Emory University’s Sports Marketing Analytics department recently released their latest study of NFL fanbases. One of the metrics studied by Emory analysts Mike Lewis and Manish Tripathi was the “bandwagon rates” of NFL teams, which “encompasses looking at how different fan bases respond to variations in winning.” They continued, “If fans only show up when the team wins, does this mean they are bandwagon fans? Or does it mean that they demand quality?”
In this study, Lewis and Tripathi chose to “present a top ten list of the cities with the most fair weather or discerning fans,” from a period spanning 2001 to 2013. And, surprisingly enough, Cleveland Browns fans ranked 10th on the list. The Arizona Cardinals, meanwhile, were deemed to have the highest number of bandwagon fans in the league. On one hand, this makes sense, given that the Browns have struggled during the years the study spans, with just one winning season among them. Fans are less likely to attend games when their team is repeatedly in the losing column. But this study also sells Browns fans a bit short.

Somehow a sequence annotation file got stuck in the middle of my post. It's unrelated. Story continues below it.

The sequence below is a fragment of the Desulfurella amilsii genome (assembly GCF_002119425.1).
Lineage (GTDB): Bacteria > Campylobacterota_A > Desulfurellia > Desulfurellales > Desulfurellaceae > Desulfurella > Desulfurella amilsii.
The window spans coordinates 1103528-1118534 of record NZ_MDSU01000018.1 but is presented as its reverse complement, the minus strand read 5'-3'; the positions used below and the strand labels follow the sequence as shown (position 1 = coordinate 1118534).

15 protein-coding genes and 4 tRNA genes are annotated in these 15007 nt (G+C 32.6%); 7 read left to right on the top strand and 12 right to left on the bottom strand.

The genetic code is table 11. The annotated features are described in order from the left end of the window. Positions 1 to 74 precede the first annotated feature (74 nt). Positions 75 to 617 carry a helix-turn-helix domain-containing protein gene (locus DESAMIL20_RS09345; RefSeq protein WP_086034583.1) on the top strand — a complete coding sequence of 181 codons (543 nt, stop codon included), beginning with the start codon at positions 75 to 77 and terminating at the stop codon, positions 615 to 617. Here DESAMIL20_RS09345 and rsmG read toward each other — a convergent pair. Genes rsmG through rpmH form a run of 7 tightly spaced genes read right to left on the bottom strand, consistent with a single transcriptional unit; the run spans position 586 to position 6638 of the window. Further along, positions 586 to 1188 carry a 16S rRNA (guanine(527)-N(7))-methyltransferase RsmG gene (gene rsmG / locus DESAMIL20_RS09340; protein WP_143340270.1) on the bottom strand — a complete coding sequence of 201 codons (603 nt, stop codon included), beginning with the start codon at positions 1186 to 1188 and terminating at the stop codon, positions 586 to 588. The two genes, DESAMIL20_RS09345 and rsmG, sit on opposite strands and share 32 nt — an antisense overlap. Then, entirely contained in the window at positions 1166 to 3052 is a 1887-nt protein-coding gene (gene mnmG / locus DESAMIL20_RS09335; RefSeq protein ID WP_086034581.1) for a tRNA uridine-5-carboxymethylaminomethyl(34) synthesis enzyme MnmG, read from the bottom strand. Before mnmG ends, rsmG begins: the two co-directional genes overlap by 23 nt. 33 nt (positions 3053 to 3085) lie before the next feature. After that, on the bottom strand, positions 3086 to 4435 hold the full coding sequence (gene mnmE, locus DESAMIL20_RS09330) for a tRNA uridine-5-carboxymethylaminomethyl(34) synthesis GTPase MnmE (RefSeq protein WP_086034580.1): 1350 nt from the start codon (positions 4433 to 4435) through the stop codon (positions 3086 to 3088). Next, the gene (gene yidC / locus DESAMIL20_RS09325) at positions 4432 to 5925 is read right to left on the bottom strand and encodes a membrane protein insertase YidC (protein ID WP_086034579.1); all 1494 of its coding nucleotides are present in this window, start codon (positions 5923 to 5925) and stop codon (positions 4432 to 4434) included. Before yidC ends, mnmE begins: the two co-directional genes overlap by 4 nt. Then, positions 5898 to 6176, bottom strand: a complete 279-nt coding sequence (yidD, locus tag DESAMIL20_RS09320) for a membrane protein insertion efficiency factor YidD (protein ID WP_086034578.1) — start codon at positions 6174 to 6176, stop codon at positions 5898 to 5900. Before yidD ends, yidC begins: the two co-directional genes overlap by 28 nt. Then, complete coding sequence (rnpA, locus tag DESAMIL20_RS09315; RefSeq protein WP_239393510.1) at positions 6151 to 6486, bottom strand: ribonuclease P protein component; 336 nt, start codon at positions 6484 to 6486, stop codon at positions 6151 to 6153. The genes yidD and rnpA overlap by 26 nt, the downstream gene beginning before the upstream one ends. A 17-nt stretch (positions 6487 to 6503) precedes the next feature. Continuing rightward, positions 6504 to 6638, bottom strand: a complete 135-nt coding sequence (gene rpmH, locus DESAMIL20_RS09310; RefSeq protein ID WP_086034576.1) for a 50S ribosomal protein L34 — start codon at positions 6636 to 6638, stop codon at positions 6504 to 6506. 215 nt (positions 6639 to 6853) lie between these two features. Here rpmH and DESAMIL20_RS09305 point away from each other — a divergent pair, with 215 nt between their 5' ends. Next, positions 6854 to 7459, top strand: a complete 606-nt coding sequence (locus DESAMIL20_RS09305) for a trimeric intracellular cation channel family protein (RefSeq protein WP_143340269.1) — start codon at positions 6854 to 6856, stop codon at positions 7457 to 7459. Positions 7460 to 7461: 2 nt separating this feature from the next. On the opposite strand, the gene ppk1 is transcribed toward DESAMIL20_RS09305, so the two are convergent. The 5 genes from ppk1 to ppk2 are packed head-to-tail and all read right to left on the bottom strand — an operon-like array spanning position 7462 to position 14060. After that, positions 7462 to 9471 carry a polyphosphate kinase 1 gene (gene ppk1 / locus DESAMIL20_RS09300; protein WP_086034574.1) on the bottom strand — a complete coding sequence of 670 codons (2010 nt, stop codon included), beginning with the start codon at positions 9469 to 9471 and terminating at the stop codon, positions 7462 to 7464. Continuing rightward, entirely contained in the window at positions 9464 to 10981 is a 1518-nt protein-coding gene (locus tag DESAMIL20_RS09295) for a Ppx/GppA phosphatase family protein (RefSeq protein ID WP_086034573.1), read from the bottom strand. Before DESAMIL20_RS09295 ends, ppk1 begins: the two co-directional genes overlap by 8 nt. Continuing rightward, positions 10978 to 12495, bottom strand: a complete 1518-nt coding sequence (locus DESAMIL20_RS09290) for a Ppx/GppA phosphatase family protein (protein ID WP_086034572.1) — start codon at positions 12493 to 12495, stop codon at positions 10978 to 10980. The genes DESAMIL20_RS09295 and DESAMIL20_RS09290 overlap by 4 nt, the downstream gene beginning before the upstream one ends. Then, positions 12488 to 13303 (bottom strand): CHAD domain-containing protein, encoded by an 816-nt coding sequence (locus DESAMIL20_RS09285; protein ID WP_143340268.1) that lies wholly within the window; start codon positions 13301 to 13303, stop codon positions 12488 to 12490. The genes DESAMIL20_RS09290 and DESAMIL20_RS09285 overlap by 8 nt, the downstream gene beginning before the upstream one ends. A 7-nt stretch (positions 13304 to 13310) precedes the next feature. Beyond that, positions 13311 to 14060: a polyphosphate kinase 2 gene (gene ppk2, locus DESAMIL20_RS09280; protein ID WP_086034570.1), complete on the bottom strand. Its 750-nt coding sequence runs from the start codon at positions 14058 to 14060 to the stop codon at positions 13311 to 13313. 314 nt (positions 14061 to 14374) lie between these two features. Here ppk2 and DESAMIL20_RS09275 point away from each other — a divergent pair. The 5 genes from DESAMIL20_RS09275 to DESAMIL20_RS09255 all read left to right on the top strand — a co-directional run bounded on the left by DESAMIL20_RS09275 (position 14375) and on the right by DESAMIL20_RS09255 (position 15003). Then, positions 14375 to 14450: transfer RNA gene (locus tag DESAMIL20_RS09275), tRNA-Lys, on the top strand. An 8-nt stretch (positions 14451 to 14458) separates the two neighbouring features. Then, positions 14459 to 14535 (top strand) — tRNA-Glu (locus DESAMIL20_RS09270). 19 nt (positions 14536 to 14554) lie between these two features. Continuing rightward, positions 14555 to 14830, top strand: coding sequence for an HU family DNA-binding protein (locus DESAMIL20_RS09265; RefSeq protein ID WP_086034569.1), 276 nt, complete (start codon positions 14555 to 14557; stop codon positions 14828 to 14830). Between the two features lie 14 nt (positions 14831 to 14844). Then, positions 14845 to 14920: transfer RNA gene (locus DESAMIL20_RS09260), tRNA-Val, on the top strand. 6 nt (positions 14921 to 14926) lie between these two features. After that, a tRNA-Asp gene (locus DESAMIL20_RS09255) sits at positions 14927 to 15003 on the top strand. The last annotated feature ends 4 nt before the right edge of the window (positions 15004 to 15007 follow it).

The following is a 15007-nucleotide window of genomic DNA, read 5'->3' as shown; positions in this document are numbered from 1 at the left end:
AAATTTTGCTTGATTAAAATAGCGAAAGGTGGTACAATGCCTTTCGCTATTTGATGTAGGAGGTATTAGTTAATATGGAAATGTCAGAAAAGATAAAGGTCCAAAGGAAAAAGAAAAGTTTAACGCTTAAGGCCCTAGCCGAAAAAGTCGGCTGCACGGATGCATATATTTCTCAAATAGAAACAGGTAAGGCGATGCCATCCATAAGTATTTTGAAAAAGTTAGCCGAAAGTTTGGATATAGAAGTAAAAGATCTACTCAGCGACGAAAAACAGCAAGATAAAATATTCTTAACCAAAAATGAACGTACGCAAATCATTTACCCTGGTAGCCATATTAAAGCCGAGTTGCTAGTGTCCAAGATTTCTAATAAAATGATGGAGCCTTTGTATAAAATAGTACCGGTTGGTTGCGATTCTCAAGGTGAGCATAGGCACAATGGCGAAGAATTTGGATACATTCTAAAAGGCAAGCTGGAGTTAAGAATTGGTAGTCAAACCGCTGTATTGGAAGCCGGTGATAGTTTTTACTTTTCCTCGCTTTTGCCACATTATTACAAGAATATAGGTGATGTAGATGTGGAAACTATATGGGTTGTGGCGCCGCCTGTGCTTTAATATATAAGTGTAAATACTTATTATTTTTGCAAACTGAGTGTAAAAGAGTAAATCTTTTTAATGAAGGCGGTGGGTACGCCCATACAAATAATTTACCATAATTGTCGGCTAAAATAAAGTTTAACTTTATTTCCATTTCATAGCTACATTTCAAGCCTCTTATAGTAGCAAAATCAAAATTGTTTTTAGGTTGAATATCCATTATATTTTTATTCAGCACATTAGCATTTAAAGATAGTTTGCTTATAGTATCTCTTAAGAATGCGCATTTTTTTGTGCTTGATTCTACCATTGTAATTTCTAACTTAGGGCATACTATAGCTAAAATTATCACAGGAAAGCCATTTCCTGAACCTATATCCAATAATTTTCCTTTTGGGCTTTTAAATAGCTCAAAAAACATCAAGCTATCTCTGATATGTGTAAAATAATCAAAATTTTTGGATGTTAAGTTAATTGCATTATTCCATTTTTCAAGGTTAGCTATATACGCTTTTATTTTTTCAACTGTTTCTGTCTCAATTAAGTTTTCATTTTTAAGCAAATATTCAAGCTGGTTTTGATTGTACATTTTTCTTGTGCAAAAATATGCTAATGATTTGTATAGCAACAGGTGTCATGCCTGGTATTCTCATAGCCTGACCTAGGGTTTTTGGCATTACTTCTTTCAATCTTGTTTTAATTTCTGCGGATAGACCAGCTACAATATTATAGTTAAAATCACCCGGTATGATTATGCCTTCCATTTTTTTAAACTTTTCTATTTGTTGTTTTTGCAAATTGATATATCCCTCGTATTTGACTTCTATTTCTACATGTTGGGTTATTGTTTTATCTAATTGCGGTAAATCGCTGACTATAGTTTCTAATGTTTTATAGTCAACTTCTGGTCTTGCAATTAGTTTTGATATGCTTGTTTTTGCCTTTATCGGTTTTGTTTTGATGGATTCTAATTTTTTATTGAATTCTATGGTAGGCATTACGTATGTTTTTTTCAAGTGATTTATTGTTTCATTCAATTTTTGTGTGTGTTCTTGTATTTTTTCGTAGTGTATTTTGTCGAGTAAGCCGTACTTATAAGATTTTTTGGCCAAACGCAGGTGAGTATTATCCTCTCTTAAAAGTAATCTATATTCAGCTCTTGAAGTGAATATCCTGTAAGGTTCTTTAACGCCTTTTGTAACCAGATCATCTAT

Though the Browns have lost more games than they have won from 2001 to 2013, their fans have remained fiercely loyal. But it is true, as Cleveland.com’s Tom Reed pointed out in January of last year, that though the Browns sold 97.3 percent of their tickets during the 2013 season, “there were thousands of no-shows late in the season.” But this isn’t a sign of bandwagoning, but rather, as the Emory study noted, the fans deciding to take a pass at live attendance when high-quality play simply isn’t there.
So while the label “bandwagon fans” may apply to fans of other teams in the study’s top 10, for Browns fans the Emory study’s alternate term, “discerning fans,” may be more apt to describe low attendance at Browns games during the 13 years the university examined.